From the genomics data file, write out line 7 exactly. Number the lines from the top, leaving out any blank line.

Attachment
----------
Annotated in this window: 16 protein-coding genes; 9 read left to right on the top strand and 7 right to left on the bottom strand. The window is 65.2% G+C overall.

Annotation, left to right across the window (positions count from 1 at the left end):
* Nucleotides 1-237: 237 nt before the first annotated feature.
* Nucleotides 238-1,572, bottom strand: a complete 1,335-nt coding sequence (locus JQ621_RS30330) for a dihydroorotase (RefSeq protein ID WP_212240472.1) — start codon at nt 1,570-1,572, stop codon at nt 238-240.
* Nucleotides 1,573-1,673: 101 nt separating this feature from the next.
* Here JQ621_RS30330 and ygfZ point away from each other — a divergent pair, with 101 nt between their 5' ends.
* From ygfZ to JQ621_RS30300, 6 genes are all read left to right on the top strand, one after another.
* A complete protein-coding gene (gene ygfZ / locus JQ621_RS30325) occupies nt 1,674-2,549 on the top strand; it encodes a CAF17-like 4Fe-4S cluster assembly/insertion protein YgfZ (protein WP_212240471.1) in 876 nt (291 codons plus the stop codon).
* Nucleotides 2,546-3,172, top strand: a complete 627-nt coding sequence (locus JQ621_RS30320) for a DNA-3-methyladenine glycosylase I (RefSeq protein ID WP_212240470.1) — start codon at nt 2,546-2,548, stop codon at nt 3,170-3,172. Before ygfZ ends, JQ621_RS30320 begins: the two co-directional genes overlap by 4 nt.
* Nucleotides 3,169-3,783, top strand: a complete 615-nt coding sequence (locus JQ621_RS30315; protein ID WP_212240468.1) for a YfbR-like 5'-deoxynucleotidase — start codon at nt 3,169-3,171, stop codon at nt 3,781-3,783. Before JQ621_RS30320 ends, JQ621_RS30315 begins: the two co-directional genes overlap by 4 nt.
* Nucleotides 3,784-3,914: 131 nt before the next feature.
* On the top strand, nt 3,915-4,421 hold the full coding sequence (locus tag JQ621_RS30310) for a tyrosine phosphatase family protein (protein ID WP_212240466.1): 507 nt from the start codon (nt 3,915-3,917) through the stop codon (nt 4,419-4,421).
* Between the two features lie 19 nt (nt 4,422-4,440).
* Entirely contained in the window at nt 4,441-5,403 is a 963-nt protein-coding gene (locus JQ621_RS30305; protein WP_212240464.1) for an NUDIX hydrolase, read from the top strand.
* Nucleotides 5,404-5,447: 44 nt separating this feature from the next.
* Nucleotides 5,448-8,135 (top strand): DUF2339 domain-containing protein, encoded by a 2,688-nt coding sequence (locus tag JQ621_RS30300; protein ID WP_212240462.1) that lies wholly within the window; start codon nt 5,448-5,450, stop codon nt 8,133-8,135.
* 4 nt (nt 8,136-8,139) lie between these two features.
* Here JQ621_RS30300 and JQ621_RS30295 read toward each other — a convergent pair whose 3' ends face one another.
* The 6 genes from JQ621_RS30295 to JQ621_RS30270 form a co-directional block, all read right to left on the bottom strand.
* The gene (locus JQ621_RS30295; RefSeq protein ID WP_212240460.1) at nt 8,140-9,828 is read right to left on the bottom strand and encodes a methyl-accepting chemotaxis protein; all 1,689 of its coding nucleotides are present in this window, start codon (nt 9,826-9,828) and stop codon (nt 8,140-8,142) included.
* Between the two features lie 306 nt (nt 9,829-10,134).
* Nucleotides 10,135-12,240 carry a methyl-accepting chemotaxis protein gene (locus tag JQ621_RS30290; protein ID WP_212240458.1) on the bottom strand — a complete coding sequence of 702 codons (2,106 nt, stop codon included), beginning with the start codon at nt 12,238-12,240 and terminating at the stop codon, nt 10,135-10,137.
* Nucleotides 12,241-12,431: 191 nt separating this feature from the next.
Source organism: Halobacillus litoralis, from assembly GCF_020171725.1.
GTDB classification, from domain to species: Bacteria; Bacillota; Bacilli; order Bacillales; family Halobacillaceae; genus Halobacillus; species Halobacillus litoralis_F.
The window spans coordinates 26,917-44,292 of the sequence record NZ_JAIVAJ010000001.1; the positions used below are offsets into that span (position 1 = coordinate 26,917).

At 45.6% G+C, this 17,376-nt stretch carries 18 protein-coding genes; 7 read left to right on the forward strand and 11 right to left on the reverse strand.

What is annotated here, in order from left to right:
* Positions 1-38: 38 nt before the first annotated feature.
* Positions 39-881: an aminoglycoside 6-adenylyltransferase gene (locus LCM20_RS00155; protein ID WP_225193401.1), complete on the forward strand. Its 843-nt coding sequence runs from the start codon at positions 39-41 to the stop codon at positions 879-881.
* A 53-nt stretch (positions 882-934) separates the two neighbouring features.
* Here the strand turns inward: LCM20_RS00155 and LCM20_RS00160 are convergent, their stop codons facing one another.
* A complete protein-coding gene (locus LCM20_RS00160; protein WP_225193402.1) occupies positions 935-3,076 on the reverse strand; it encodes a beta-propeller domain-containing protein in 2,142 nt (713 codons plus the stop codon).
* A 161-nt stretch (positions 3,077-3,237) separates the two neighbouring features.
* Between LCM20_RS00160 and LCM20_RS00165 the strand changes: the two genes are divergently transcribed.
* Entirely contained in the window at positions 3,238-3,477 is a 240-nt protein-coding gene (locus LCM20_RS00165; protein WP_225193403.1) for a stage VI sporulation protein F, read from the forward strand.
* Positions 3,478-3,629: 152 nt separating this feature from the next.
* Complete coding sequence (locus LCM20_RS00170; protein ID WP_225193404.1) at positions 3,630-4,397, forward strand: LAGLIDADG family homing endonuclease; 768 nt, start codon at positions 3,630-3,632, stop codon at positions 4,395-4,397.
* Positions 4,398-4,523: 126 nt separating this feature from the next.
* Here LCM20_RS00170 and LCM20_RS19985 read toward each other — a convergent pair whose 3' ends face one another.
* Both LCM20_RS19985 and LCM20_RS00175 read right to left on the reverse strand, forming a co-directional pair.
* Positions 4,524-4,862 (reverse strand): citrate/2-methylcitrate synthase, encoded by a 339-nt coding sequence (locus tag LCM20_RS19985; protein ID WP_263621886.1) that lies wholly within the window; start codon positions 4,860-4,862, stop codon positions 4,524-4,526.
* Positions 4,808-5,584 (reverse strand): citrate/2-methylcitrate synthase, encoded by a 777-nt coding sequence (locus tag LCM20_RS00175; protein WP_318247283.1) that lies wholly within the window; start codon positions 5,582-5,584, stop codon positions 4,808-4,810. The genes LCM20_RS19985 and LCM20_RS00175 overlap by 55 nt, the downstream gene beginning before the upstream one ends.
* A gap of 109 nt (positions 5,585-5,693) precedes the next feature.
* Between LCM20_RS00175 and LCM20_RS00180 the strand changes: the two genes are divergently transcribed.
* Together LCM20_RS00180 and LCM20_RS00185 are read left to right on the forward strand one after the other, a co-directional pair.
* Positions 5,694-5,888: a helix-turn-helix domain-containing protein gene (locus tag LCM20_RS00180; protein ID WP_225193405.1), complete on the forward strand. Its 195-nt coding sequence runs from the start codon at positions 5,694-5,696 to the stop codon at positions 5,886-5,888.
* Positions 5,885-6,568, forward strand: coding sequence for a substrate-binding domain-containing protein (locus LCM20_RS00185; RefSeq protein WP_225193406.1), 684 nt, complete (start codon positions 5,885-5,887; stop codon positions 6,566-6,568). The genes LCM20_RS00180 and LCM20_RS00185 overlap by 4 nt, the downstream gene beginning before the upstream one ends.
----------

* From ygfZ to JQ621_RS30300, 6 genes are all read left to right on the top strand, one after another.